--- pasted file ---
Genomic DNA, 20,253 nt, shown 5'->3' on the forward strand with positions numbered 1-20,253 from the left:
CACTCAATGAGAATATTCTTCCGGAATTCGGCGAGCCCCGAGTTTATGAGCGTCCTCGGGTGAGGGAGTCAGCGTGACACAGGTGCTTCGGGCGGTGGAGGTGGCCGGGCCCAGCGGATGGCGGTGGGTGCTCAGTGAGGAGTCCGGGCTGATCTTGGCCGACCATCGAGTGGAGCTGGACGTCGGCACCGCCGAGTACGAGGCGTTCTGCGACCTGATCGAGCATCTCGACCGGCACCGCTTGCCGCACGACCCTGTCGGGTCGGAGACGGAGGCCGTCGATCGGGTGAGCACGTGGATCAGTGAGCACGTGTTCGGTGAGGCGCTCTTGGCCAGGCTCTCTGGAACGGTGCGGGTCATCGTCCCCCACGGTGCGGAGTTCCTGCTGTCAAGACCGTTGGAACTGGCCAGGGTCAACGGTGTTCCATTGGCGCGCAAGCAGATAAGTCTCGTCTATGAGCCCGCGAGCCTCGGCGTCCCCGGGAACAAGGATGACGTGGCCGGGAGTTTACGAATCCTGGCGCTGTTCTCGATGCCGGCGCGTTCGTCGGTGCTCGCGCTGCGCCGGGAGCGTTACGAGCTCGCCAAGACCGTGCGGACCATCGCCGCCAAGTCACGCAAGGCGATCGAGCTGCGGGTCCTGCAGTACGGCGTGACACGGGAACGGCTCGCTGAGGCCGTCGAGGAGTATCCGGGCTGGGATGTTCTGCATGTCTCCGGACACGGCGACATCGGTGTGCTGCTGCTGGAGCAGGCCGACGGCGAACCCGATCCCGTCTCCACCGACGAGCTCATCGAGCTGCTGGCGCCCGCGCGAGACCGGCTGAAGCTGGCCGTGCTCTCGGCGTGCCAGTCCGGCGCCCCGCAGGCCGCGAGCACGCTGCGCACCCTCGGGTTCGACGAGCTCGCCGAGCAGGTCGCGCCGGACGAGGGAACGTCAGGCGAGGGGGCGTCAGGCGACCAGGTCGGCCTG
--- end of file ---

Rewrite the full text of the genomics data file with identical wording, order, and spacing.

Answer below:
Genomic DNA, 20,253 nt, shown 5'->3' on the forward strand with positions numbered 1-20,253 from the left:
CACTCAATGAGAATATTCTTCCGGAATTCGGCGAGCCCCGAGTTTATGAGCGTCCTCGGGTGAGGGAGTCAGCGTGACACAGGTGCTTCGGGCGGTGGAGGTGGCCGGGCCCAGCGGATGGCGGTGGGTGCTCAGTGAGGAGTCCGGGCTGATCTTGGCCGACCATCGAGTGGAGCTGGACGTCGGCACCGCCGAGTACGAGGCGTTCTGCGACCTGATCGAGCATCTCGACCGGCACCGCTTGCCGCACGACCCTGTCGGGTCGGAGACGGAGGCCGTCGATCGGGTGAGCACGTGGATCAGTGAGCACGTGTTCGGTGAGGCGCTCTTGGCCAGGCTCTCTGGAACGGTGCGGGTCATCGTCCCCCACGGTGCGGAGTTCCTGCTGTCAAGACCGTTGGAACTGGCCAGGGTCAACGGTGTTCCATTGGCGCGCAAGCAGATAAGTCTCGTCTATGAGCCCGCGAGCCTCGGCGTCCCCGGGAACAAGGATGACGTGGCCGGGAGTTTACGAATCCTGGCGCTGTTCTCGATGCCGGCGCGTTCGTCGGTGCTCGCGCTGCGCCGGGAGCGTTACGAGCTCGCCAAGACCGTGCGGACCATCGCCGCCAAGTCACGCAAGGCGATCGAGCTGCGGGTCCTGCAGTACGGCGTGACACGGGAACGGCTCGCTGAGGCCGTCGAGGAGTATCCGGGCTGGGATGTTCTGCATGTCTCCGGACACGGCGACATCGGTGTGCTGCTGCTGGAGCAGGCCGACGGCGAACCCGATCCCGTCTCCACCGACGAGCTCATCGAGCTGCTGGCGCCCGCGCGAGACCGGCTGAAGCTGGCCGTGCTCTCGGCGTGCCAGTCCGGCGCCCCGCAGGCCGCGAGCACGCTGCGCACCCTCGGGTTCGACGAGCTCGCCGAGCAGGTCGCGCCGGACGAGGGAACGTCAGGCGAGGGGGCGTCAGGCGACCAGGTCGGCCTG